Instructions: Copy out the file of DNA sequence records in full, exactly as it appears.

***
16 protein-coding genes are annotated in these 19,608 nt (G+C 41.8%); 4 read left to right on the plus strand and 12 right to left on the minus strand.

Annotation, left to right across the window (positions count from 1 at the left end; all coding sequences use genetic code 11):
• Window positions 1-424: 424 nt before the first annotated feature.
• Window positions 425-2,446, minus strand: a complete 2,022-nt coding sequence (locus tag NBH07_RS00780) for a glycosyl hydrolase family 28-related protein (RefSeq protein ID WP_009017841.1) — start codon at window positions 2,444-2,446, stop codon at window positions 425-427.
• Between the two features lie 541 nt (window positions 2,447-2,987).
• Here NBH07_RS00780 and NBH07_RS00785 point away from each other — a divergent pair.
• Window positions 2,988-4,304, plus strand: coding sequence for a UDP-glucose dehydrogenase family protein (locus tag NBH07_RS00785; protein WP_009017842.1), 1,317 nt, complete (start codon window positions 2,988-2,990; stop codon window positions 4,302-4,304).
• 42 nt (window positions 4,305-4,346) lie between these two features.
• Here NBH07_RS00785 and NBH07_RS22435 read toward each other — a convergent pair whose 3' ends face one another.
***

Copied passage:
16 protein-coding genes are annotated in these 19,608 nt (G+C 41.8%); 4 read left to right on the plus strand and 12 right to left on the minus strand.

Annotation, left to right across the window (positions count from 1 at the left end; all coding sequences use genetic code 11):
• Window positions 1-424: 424 nt before the first annotated feature.
• Window positions 425-2,446, minus strand: a complete 2,022-nt coding sequence (locus tag NBH07_RS00780) for a glycosyl hydrolase family 28-related protein (RefSeq protein ID WP_009017841.1) — start codon at window positions 2,444-2,446, stop codon at window positions 425-427.
• Between the two features lie 541 nt (window positions 2,447-2,987).
• Here NBH07_RS00780 and NBH07_RS00785 point away from each other — a divergent pair.
• Window positions 2,988-4,304, plus strand: coding sequence for a UDP-glucose dehydrogenase family protein (locus tag NBH07_RS00785; protein WP_009017842.1), 1,317 nt, complete (start codon window positions 2,988-2,990; stop codon window positions 4,302-4,304).
• 42 nt (window positions 4,305-4,346) lie between these two features.
• Here NBH07_RS00785 and NBH07_RS22435 read toward each other — a convergent pair whose 3' ends face one another.